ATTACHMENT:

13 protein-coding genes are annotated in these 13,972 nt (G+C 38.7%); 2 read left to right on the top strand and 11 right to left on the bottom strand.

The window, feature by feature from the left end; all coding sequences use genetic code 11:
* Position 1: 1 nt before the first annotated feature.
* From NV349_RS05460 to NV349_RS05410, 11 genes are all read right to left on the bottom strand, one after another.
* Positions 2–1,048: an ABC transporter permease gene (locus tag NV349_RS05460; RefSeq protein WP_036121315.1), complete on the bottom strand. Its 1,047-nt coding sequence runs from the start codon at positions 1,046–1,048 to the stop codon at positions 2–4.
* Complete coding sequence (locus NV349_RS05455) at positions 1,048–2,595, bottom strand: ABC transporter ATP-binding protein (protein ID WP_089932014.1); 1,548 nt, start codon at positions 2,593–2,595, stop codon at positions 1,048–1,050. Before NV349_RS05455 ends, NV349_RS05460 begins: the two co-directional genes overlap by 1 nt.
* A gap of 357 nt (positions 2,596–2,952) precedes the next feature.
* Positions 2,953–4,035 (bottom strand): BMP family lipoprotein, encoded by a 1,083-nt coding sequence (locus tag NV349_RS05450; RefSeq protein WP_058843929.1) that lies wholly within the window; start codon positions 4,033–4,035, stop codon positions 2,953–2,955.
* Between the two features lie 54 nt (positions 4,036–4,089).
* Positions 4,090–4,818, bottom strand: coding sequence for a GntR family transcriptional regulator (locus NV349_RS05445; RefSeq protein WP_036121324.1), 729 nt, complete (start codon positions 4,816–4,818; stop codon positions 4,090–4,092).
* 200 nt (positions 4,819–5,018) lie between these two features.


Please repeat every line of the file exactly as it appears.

13 protein-coding genes are annotated in these 13,972 nt (G+C 38.7%); 2 read left to right on the top strand and 11 right to left on the bottom strand.

The window, feature by feature from the left end; all coding sequences use genetic code 11:
* Position 1: 1 nt before the first annotated feature.
* From NV349_RS05460 to NV349_RS05410, 11 genes are all read right to left on the bottom strand, one after another.
* Positions 2–1,048: an ABC transporter permease gene (locus tag NV349_RS05460; RefSeq protein WP_036121315.1), complete on the bottom strand. Its 1,047-nt coding sequence runs from the start codon at positions 1,046–1,048 to the stop codon at positions 2–4.
* Complete coding sequence (locus NV349_RS05455) at positions 1,048–2,595, bottom strand: ABC transporter ATP-binding protein (protein ID WP_089932014.1); 1,548 nt, start codon at positions 2,593–2,595, stop codon at positions 1,048–1,050. Before NV349_RS05455 ends, NV349_RS05460 begins: the two co-directional genes overlap by 1 nt.
* A gap of 357 nt (positions 2,596–2,952) precedes the next feature.
* Positions 2,953–4,035 (bottom strand): BMP family lipoprotein, encoded by a 1,083-nt coding sequence (locus tag NV349_RS05450; RefSeq protein WP_058843929.1) that lies wholly within the window; start codon positions 4,033–4,035, stop codon positions 2,953–2,955.
* Between the two features lie 54 nt (positions 4,036–4,089).
* Positions 4,090–4,818, bottom strand: coding sequence for a GntR family transcriptional regulator (locus NV349_RS05445; RefSeq protein WP_036121324.1), 729 nt, complete (start codon positions 4,816–4,818; stop codon positions 4,090–4,092).
* 200 nt (positions 4,819–5,018) lie between these two features.